Solar Energy: A secret weapon for increasing property value

Building owners can lower their electricity bill by 20% to 40% by switching to solar

With nearly 300 days of sunshine each year, Colorado arguably has one of brightest solar energy outlooks in the country.

Colorado Gov. Jared Polis’s ambitious plan to achieve 100% renewable energy by 2040 only strengthens this position. Through a new collection of laws designed to reward energy efficiency, limit greenhouse gas emissions and support the expansion of community solar gardens, Colorado is poised to take a leadership position on the national solar stage.

Over the next two decades, state agencies like the Colorado Energy Office and the Colorado Public Utility Commission, in partnership with private industry, will be responsible for bringing this forward-thinking legislation to life.

In fact, Colorado enacted the first statewide community solar program – the Community Solar Gardens Act – in 2010, and utilities like Xcel Energy continue to award these subscriber-based projects to firms that make it easier for customers to access low-cost clean energy. Earlier this year, Unico Solar Investors, in partnership with Namaste Solar, was selected by Xcel Energy to build six new community solar gardens totaling 12 megawatts (MW) of capacity.

However, for all of its benefits – and for as many success stories that exist – commercial and industrial solar has yet to realize its full potential. Misconceptions around utility cost competitiveness, maintenance and lease agreements have, for years, caused stagnation and confusion among property owners.

The facts, however, provide a compelling case for solar within today’s commercial real estate market.

Unlocking hidden value in commercial properties

It’s no secret that commercial and industrial buildings have a significant impact on our energy consumption. According to recent data, these types of buildings consume 72% of the nation’s electricity.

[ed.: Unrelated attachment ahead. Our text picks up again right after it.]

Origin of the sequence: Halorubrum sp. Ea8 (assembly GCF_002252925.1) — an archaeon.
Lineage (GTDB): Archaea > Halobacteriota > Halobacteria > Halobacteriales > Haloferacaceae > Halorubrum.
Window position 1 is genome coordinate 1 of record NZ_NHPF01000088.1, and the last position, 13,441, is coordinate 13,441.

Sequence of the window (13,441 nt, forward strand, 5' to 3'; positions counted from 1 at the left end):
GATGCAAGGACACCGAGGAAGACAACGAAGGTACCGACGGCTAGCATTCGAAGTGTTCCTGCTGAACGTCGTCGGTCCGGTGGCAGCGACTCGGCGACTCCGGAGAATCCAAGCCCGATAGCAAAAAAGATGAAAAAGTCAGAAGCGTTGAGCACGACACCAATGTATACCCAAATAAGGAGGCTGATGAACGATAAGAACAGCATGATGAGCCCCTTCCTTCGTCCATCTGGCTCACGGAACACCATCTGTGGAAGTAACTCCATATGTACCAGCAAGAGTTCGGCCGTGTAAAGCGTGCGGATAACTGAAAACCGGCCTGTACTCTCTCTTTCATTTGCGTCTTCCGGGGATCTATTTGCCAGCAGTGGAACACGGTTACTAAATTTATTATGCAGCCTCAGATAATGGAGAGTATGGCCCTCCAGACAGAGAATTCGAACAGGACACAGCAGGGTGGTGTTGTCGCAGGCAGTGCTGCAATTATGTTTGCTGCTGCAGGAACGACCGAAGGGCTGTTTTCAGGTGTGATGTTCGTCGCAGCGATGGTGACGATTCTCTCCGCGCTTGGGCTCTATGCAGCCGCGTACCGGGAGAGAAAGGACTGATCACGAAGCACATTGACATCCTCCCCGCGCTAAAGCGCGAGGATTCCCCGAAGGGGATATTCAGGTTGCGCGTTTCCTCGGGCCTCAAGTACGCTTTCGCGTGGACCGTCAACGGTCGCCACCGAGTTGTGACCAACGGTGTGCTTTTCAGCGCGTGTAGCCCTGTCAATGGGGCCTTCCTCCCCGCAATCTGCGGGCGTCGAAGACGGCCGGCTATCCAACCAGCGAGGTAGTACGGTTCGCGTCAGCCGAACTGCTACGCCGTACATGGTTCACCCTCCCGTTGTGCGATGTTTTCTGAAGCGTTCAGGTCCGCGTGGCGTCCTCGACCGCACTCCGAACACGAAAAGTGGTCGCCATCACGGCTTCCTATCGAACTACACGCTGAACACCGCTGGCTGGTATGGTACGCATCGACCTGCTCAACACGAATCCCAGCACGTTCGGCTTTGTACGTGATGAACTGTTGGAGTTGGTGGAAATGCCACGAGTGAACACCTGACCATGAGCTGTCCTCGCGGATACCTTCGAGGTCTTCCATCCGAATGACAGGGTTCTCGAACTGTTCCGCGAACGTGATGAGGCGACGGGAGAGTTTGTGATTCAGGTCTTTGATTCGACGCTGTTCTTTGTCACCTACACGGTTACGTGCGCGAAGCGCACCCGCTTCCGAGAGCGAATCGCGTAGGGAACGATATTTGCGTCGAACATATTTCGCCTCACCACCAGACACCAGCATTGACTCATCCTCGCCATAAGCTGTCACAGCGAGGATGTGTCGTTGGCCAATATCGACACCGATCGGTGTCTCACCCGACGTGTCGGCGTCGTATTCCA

While green building standards for new construction continue to improve, many legacy commercial and industrial buildings, especially in Colorado, are sitting on a massive untapped resource: underutilized rooftop and ground space.

As the economics of large-scale solar improve and the market opportunity expands, property owners, instead of leaving money on the table, can increase the value of their property by changing the way they buy power.

According to a 2018 report from the Solar Energy Industries Association, building owners can lower their electricity bill by 20% to 40% by switching to solar, improving their margins and bottom line. That same report revealed that solar is competitive with utility power on an unsubsidized basis. This means that even if property owners cannot install solar on their buildings, they should consider the benefits of a solar installation elsewhere, like underutilized ground space on the property or a subscription to a community solar garden.

Adding to the appeal, power purchase agreements are often flexible. In fact, Unico Solar Investors allows clients to transfer or purchase the agreement at any time without consent.

Take a downtown office building, school or industrial warehouse, for example. Rather than pay fluctuating retail electricity rates, property owners can lease land or rooftop space to a third-party in exchange for producing solar energy for the property, without adding risk to the asset.

These power purchase agreements allow property owners to secure a low, long-term electricity rate in order to reduce risk and exposure to volatile utility prices. Over time, the spread between the retail electricity rate and the power purchase agreement grows to create real savings for building and business owners.

In the Denver Tech Center, Harlequin Plaza, a two-tower office campus that shares a below-grade mechanical plant, deployed a successful multi-tenant solar power system without exposing the property or tenants to risk. Today, 22% of the building’s electricity needs are produced by solar energy, offsetting nearly 10,000 metric tons of carbon dioxide and generating more than $1 million in net income over 20 years.

By matching a building owner’s goals with the drive to utilize natural resources in a thoughtful manner, buildings throughout Colorado – and the country – can transform the built environment in a cost-effective manner, achieving lasting efficiency and sustainability through solar energy.

Adam Knoff is associate director and co-founder of Unico Solar Investors, a wholly-owned subsidiary of Unico Investment Group that develops, owns and operates solar energy systems for its own real estate portfolio and for third-party clients.

Categories: Management & Leadership